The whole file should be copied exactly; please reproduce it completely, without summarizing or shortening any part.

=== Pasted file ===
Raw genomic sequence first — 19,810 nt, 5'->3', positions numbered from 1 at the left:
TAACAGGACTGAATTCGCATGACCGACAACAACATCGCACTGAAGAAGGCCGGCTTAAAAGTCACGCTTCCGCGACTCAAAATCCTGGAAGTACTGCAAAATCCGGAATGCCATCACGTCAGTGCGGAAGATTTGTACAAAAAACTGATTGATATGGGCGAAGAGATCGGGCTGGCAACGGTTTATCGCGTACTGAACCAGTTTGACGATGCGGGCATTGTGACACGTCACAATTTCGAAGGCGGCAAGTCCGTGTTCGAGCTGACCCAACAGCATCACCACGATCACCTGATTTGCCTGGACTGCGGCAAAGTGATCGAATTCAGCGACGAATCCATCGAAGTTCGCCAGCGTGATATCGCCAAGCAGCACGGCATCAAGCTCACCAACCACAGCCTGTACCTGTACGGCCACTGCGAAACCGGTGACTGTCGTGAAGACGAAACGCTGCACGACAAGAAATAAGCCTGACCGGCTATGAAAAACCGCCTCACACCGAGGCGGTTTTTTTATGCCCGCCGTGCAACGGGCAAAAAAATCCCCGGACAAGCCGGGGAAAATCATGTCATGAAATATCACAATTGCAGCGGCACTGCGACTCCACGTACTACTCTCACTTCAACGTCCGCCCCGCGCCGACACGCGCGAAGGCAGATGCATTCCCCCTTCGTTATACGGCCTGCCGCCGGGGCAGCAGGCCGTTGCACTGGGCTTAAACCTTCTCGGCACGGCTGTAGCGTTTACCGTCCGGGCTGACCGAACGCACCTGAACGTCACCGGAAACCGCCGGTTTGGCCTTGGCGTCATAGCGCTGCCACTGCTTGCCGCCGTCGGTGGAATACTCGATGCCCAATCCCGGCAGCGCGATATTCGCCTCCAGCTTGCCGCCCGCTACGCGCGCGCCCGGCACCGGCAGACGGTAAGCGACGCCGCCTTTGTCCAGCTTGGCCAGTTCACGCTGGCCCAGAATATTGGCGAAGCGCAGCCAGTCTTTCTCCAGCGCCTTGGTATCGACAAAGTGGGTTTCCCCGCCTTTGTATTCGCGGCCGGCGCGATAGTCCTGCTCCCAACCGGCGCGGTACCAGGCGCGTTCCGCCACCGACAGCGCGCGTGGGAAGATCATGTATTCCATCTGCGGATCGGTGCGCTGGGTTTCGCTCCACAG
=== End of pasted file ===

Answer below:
Raw genomic sequence first — 19,810 nt, 5'->3', positions numbered from 1 at the left:
TAACAGGACTGAATTCGCATGACCGACAACAACATCGCACTGAAGAAGGCCGGCTTAAAAGTCACGCTTCCGCGACTCAAAATCCTGGAAGTACTGCAAAATCCGGAATGCCATCACGTCAGTGCGGAAGATTTGTACAAAAAACTGATTGATATGGGCGAAGAGATCGGGCTGGCAACGGTTTATCGCGTACTGAACCAGTTTGACGATGCGGGCATTGTGACACGTCACAATTTCGAAGGCGGCAAGTCCGTGTTCGAGCTGACCCAACAGCATCACCACGATCACCTGATTTGCCTGGACTGCGGCAAAGTGATCGAATTCAGCGACGAATCCATCGAAGTTCGCCAGCGTGATATCGCCAAGCAGCACGGCATCAAGCTCACCAACCACAGCCTGTACCTGTACGGCCACTGCGAAACCGGTGACTGTCGTGAAGACGAAACGCTGCACGACAAGAAATAAGCCTGACCGGCTATGAAAAACCGCCTCACACCGAGGCGGTTTTTTTATGCCCGCCGTGCAACGGGCAAAAAAATCCCCGGACAAGCCGGGGAAAATCATGTCATGAAATATCACAATTGCAGCGGCACTGCGACTCCACGTACTACTCTCACTTCAACGTCCGCCCCGCGCCGACACGCGCGAAGGCAGATGCATTCCCCCTTCGTTATACGGCCTGCCGCCGGGGCAGCAGGCCGTTGCACTGGGCTTAAACCTTCTCGGCACGGCTGTAGCGTTTACCGTCCGGGCTGACCGAACGCACCTGAACGTCACCGGAAACCGCCGGTTTGGCCTTGGCGTCATAGCGCTGCCACTGCTTGCCGCCGTCGGTGGAATACTCGATGCCCAATCCCGGCAGCGCGATATTCGCCTCCAGCTTGCCGCCCGCTACGCGCGCGCCCGGCACCGGCAGACGGTAAGCGACGCCGCCTTTGTCCAGCTTGGCCAGTTCACGCTGGCCCAGAATATTGGCGAAGCGCAGCCAGTCTTTCTCCAGCGCCTTGGTATCGACAAAGTGGGTTTCCCCGCCTTTGTATTCGCGGCCGGCGCGATAGTCCTGCTCCCAACCGGCGCGGTACCAGGCGCGTTCCGCCACCGACAGCGCGCGTGGGAAGATCATGTATTCCATCTGCGGATCGGTGCGCTGGGTTTCGCTCCACAG